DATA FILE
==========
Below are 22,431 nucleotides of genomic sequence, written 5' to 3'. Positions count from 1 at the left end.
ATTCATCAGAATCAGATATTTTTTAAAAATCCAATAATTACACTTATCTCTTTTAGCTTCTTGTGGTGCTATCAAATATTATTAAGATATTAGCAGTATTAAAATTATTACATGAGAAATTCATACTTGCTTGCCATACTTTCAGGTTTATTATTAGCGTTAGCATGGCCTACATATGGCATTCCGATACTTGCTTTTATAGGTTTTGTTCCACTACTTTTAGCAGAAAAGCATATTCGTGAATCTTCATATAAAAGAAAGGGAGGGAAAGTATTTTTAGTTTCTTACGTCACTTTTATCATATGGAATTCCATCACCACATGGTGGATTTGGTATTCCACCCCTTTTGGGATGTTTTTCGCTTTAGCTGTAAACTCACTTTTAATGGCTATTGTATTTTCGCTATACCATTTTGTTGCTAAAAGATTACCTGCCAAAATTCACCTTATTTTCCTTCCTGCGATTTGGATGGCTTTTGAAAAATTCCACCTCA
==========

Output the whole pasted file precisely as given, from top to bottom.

Below are 22,431 nucleotides of genomic sequence, written 5' to 3'. Positions count from 1 at the left end.
ATTCATCAGAATCAGATATTTTTTAAAAATCCAATAATTACACTTATCTCTTTTAGCTTCTTGTGGTGCTATCAAATATTATTAAGATATTAGCAGTATTAAAATTATTACATGAGAAATTCATACTTGCTTGCCATACTTTCAGGTTTATTATTAGCGTTAGCATGGCCTACATATGGCATTCCGATACTTGCTTTTATAGGTTTTGTTCCACTACTTTTAGCAGAAAAGCATATTCGTGAATCTTCATATAAAAGAAAGGGAGGGAAAGTATTTTTAGTTTCTTACGTCACTTTTATCATATGGAATTCCATCACCACATGGTGGATTTGGTATTCCACCCCTTTTGGGATGTTTTTCGCTTTAGCTGTAAACTCACTTTTAATGGCTATTGTATTTTCGCTATACCATTTTGTTGCTAAAAGATTACCTGCCAAAATTCACCTTATTTTCCTTCCTGCGATTTGGATGGCTTTTGAAAAATTCCACCTCA